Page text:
(Reno, Nev.) – For many, the holidays are a time to be with family and friends. But for individuals struggling with opioid dependency and their loved ones, the holidays can feel particularly isolating, especially during COVID-19. Behavioral Health NV reminds Nevadans struggling with an opioid addiction to seek help and encourages family members to advocate for loved ones struggling with addiction. The organization connects Nevadans struggling with opioid addiction to recovery resources and similar organizations across the state like Foundation for Recovery and There is No Hero in Heroin Foundation (TINHIH).
“We’re glad to partner with recovery-oriented organizations throughout the state to continue providing resources to individuals and families that need them,” said Dr. Stephanie Woodward, state mental health authority and the single state authority for substance abuse. “Addiction affects families across our state, but we want people to know that resources are available and recovery works.”
Foundation for Recovery is a community nonprofit led by volunteers and staff with a focus on mental health, substance use disorders and recovery. Sean O’Donnell, the executive director at Foundation for Recovery is a person living in recovery from a substance use disorder. He understands that having the courage to take the first step towards recovery is crucial for individuals and families.
“I remember a time in my life when I was alone, isolated and ashamed of my substance use,” O’Donnell said. “The weight of the shame that I felt prevented me and my family from seeking help for years, and the holidays were an especially difficult time. My message to anyone who’s struggling is that you are not alone, and you don’t need to be ashamed. Recovery is possible, and there’s a whole community of compassionate people available to you.”
TINHIH is a nonprofit organization dedicated to raising awareness, educating the public and encouraging those struggling with substance use disorder and those who love them to find help. Joe Engle, the founder and president at TINHIH founded the organization after losing his son to substance use.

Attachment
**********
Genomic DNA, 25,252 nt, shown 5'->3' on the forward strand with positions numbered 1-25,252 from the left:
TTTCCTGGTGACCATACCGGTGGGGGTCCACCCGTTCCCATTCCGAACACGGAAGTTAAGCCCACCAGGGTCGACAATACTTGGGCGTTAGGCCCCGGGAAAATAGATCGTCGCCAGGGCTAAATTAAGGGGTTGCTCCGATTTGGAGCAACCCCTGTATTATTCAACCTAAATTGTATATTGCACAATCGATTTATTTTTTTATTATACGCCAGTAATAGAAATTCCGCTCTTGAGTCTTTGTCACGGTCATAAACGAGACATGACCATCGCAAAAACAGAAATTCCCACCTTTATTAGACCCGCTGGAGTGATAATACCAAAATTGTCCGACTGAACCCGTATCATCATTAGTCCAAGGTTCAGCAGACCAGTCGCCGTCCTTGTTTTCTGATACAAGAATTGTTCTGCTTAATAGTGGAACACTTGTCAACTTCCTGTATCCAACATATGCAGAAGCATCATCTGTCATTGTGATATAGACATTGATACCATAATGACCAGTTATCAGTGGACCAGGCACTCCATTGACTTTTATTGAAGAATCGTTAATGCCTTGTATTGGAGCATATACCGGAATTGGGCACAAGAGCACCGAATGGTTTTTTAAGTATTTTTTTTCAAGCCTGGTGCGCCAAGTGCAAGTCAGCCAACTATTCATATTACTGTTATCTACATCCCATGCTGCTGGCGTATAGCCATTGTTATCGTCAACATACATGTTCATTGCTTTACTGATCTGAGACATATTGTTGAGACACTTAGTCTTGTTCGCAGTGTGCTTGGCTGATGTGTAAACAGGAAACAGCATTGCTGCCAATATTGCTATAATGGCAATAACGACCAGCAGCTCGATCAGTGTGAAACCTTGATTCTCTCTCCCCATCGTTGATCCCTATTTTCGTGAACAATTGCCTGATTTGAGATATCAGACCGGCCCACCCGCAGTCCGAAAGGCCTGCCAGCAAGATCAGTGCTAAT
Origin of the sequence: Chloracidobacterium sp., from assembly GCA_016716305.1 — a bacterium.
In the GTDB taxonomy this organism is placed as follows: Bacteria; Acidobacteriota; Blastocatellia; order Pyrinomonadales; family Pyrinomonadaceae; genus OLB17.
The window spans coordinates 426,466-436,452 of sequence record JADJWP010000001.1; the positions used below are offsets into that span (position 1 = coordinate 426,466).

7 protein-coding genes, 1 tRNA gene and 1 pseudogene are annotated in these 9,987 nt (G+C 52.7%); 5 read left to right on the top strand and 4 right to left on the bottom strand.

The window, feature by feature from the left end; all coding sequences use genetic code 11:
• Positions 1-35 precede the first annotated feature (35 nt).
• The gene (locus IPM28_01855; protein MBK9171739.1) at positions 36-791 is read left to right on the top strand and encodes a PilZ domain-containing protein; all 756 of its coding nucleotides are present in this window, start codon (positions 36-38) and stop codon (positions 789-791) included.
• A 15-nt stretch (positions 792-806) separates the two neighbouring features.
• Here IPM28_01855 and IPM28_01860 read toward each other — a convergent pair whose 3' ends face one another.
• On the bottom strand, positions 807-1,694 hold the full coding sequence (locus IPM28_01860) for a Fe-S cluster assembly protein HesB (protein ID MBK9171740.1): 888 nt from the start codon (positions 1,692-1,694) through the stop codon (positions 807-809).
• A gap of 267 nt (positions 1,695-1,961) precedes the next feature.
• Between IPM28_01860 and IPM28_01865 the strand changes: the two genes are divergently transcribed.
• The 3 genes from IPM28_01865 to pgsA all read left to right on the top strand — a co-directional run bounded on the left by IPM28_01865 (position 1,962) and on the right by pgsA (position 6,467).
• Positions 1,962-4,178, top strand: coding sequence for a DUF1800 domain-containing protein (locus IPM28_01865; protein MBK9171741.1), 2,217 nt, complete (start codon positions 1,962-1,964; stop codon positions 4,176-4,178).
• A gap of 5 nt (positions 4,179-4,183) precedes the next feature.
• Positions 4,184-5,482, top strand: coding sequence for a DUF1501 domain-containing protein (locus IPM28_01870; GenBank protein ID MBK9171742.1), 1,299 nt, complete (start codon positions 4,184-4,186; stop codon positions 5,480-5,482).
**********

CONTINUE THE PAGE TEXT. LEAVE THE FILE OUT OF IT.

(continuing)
“As a bereaved parent, I am ever cognizant of the ‘empty chair’ at the table, much more so during the holiday season when we are surrounded by loved ones, friends and relatives,” Engle said. “Recovery is possible, and we can honor our lost loved ones by keeping them alive in our hearts and by our actions towards others. Find your peers and join them! That’s where recovery is possible – within one another.”
Behavioral Health NV is part of the Nevada Division of Public and Behavioral Health. In addition to more than 150 mental health and substance use disorder treatment centers, Behavioral Health NV connects Nevadans to resources for parents, family members, pregnant women, veterans and more. It also directs people to Nevada 2-1-1, a site committed to helping Nevadans connect with the services they need.
To learn more about Behavioral Health NV, or find resources for yourself or a loved one, visit behavioralhealthnv.org/get-help.
About Behavioral Health NV
Behavioral Health NV is part of the State of Nevada Department of Health and Human Services Division of Public and Behavioral Health. This is a state-funded online tool designed to connect Nevadans to opioid recovery resources. Behavioral Health NV’s top priority is to encourage Nevadans to seek treatment for an opioid dependency to enhance the safety, health and welfare of all Nevadans. Behavioral Health NV is funded by the Substance Abuse and Mental Health Services Administration State Opioid Response grant number SOR: 6H79T1081732-01M003 and managed by the University of Nevada Reno Center for the Application of Substance Abuse Technologies (UNR CASAT) under the advice of the Nevada State Division of Public and Behavioral Health. Its contents are solely the responsibility of the authors and do not necessarily represent the official views of the Division. For more information about Behavioral Health NV, visit behavioralhealthnv.org.